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Cape Gazette
Lewes, Delaware
Jim's Towing Service
November 27, 1998     Cape Gazette
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November 27, 1998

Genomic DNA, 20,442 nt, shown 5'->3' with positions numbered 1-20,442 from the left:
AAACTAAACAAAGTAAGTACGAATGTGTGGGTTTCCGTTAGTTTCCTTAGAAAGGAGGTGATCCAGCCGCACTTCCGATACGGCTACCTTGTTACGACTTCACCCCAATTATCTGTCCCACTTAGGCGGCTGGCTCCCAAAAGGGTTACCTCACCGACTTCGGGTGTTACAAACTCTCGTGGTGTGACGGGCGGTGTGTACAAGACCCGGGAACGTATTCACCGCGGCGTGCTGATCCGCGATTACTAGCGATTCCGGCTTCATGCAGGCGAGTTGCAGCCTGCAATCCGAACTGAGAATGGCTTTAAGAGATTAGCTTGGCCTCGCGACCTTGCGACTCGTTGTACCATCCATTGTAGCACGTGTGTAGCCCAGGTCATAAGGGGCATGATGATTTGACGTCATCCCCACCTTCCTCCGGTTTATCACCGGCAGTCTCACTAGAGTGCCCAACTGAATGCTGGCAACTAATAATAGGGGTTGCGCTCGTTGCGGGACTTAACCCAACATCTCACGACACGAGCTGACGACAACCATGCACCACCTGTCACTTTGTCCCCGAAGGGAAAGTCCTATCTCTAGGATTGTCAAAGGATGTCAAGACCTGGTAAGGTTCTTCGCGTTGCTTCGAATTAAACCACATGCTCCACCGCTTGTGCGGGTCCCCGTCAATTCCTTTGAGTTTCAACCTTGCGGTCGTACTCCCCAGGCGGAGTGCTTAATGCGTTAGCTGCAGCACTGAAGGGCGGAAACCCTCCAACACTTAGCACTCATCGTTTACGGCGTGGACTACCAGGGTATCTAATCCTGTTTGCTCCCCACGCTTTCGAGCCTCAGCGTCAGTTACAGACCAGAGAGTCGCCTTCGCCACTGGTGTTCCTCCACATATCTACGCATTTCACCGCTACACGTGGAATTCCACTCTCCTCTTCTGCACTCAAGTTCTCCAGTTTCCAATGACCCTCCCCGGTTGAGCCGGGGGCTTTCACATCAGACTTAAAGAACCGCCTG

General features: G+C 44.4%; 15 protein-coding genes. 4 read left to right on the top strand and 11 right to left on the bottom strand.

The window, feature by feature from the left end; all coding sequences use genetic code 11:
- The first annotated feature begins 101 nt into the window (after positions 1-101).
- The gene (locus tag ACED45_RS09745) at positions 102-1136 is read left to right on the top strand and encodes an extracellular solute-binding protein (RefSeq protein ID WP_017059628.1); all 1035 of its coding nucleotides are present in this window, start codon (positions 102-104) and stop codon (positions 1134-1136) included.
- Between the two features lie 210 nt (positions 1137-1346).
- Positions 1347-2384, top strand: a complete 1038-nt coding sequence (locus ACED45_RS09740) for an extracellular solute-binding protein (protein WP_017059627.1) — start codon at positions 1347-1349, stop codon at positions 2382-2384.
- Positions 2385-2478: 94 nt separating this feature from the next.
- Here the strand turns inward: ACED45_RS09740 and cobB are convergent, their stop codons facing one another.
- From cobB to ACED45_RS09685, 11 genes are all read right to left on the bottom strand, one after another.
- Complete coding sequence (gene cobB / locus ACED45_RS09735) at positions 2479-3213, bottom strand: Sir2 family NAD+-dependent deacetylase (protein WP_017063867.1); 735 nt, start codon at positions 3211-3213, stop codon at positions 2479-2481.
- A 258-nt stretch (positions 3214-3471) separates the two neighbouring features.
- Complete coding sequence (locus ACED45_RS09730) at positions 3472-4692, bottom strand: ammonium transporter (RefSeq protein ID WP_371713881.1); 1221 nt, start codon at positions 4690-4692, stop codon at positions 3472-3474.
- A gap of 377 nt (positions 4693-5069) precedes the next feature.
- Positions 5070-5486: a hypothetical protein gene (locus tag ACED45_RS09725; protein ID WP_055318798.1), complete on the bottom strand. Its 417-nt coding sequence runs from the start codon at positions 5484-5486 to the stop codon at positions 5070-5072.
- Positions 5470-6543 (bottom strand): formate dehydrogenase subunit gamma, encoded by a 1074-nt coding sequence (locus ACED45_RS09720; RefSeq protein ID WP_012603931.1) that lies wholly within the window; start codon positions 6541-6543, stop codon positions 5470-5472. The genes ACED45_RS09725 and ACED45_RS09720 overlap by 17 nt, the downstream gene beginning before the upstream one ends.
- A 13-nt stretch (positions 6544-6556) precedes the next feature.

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86 - CAPE GAZETTE, Friday, November 27 - December 3, 1998 Eastern Sussex DU dinner set Dec. 4 .The Eastern Sussex Chapter 9 f Ducks Unlimited will hold its din- ner and auction on Friday, Dec. 4, at the BayCenter in Dewey Beach. The doors will open at 6 p.m. for refreshments; the dinner will be- gin at 7 p.m. There will be a silent auction before and during dinner as well as a live auction - featuring commemorative shotguns and ti- tles, waterfowl and wetlands art - following dinner. Dinner tickets, which include a one year&apos;s membership to Ducks Unlimited (DU), are $50 per per- son. Couples may attend for $80. Young people, 16 and under, may attend at a cost of $30. That price includes a Greenwing member- ship in Ducks Unlimited. The dinner and auction are the main fundraiser for the Eastern Sussex Chapter of Ducks Unlimit- ed, which sponsors a number of events through the year aimed at conservation and outdoors educa- tion. Today DU has raised more than $1.8 billion to conserve more than 8 million acres of vital wildlife habitat in the U.S., Cana- da and Mexico. The oganization states its mission as protecting, restoring and enhancing wetlands and other habitat for the benefit of North America's waterfowl. It sees its mission now as more im- portant than ever since the United States has lost 53 percent of its original wetlands and loses an es- timated 174,000 acres every year. Part of the proceeds raised at dinners held by more than 3,400 DU chapters throughout North America go to purchase wetlands in nesting and breeding areas of North America. Part of the pro- ceeds also go to assist local DU projects such as eradication of phragmites in marshes to enhance waterfowl habitat. For more information, contact Eastern Sussex Ducks Unlimited Secretary John Bateman at 856- 2561, Ext. 265, or 800-869-9968. Tickets are available at Big A Au- to Parts on Route 1,227-4035, or from committee members, includ- ing Eastern Sussex DU chapter chairman Sanford Hazzard, Allen Davis, John Hall, John Bateman, Dick Keck, Kim Brittingham, Jim Murphy, Bill Lingo, Chris Be°be, Milt Cooper, Nell McLaughlin, Bucky Buck and John Floyd. Dennis Forney photo John Bateman, left, secretary of the Eastern Sussex Chap- ter of Ducks Unlimited (DU), and Sanford Hazzard, chairman, display the Benelli Super Black Eagle for which a winning ticket will be drawn at the annual DU dinner on Friday, Dec. 4. The gun is a 12 gauge with ventilated rib. Raffle tickets are $5 and 3 for $i0. Tickets may be purchased at Hazzard's Big A Auto Parts on Route 1 or at the dinner. Waves undefeated in regular season The Henlopen Waves, saving Schoonover, Rebecca Jones, their best game for last, shut out Heather Seward and Megan Kee Seaford, 4-0, Nov. 14 to complete repeatedly turned back Seaford's an undefeated season. With the attack with their outstanding play. win, the Waves 14-and-under The entire team gave a strong °f- girls soccer team, playing out of fort. Rehoboth Beach, captured the In the Kirkwood tournament, the Central Delaware Soccer Associa- Waves were the youngest team in tion Championship. The team then traveled to New Castle to play in the Girls 15-and-under Kirkwood tournament on Nov. 21. In the Seaford game, Jessica Folke led the Waves scoring with two goals and two assists. Lauren Cooper added a goal and an assist while Kathryn King scored the other goal. In recording their fifth shutout in the last six games, the Waves threw a tenacious defense at Seaford. Lauren Folke, Lindsey their class, and used skill against size to defeat the Kirkwood Storm, 4-0; the KSC Sharks, 4-0; and the New Castle Revolution 6-2 to win their division. In the final game of the tournament, the Waves lost a hard-fought battle with the River Blaze, 1-0, when a hard clearing pass from a Wave player acciden- tally struck a teammate who had already turned up field and redi- rected into the corner of the goal for the only score of the game. Outdoors Continued from page 82 " • 400 canvasbacks • 116 wood ducks • 1,366 shovelers • 1,240 wigeon • 1,700 gadwalls • 19,800 green-winged teal • 10,190 pintails • 4,200 mallards • 8,350black ducks Hunting safety suggestions Bayhealth-Kent General Hospi- tal physician Dr. Carolyn Apple has some hunting safety sugges- tions. Apple said suggestions for any hunting activity include the fol- lowing: • Never hunt alone • Wear proper clothing to pre- vent exposure to cold, illness, in- sect bites and poisonous plants • Plan for an unexpected night Fishing Continued from page 82 their limit of tautog, including ci- tation 8.75-pound and 10.5 pound fish on green crabs. One of the best catches of the week had to be the four citation tautog up to 9.3 pounds caught on the "Little Angler," Morris said. Rob Kriner caught a 7-pound tautog from the Outer Wall on out in the worst weather • A cellular phone may be help- ful to carry to use in case of an emergency • Carry a survival pack that in- cludes high-calorie food, water- proof fire starter, compass, map and a first-aid kit "Responsible hunters respect wildlife, landowners, and other hunters as well as themselve:s. They support conservation effort:s, encourage excellent marksman- ship, obey all game laws and al- ways get permission to hunt on private property," she said, adding that being cautious will help peo- ple to continue to take to the field to enjoy the sport of hunting. She suggests the following safe-- ty tips: • Don't jump or climb whille wearing a hunting knife • Wear orange or brightly Coil- ored clothing when practic,al (some animals like deer cann(ot distinguish color, making orange I I green crabs. He also boated a 15- pound striped bass at 8A Buoy. The deep water -105 feet - at 8A Buoy was also good for Robert Van Heest and Tom Worrell who caught their limit of stripers up to 18 pounds. Surf Surf fishing was good for blue- fish and an occasional striped bass [rockfishl fom the point of Cape Henlopen to Fenwick Island. Mullet is the best bait. Nick Weso fi'om Lewes had a limit of speck- practical. But waterfowl could spot hunter orange a mile away). • Be sure of your target before you pull the trigger • Do not shoot in the direction of houses, play areas or other hunters • Keep the safety on your gun until you are ready to shoot • Always control the direction of the muzzle • Treat every firearm as'if it were loaded • Unload firearms when not in use and store separately from am- munition • Never hike, climb or jump when your gun is loaded • Ensure the barrel and action are clear of obstruction • Avoid alcohol or other drugs • Do not hunt if you are tired or not feeling well • Determine that all tree stands and hunting platforms are stable and can support the weight of a hunter and gear • Carry hunting knives in a led trout at Fenwick Beach. Bill's Sport Shop said the slam- mer bluefish are hitting the beach while making their way south. The following anglers loaded up this week: Bud Chisley with a 14-pound fish caught at Rehob'oth Beach, Brian Elliott with a total of I1 fish at Rehoboth Beach, Key Box Road and Tower Road. in- cluding a i2-pounder: Mark Stiglcr with 10 bluefish: and Christian Hoff with a 12.5 pounder. sheath Christmas giving Searching for the perfect gift for fishermen? Here are a few sug- gestions by Rapala, via-the Inter- net. • Monopoly - Bassmaster style. Even the classic little metal game pieces have been changed to re- flect the bass fishing theme - in- stead of a top hat, you can choose a fishing lure. • A weigh-in scale • Fishing magazine subscrip- tions • Fishing reel tuneups • Water safety kits, which in- clude suntan lotion, a rain poncho, fillet glove, band-aids, pliers, scis- sors, sunglasses, etc. • a half day of fishing with a re- ally good professional guide • a good fillet knife • a fishing video library Courtesy of Article Resource Association, which can be reached at its Web site, <www. aracopy.com>. Indian River Indian River is producing most- ly short stripers with bluefish mixed in on incoming water and Bill Smith reported plenty of tau- tog action on the rocks on sand fleas and crabs. Striped bass are being taken from the inlet on eels and plugs, including Rob Precnp's 27.5- pound fish. Boats are taking trout, small striped bass and blues in front of the Coast Guard Station. 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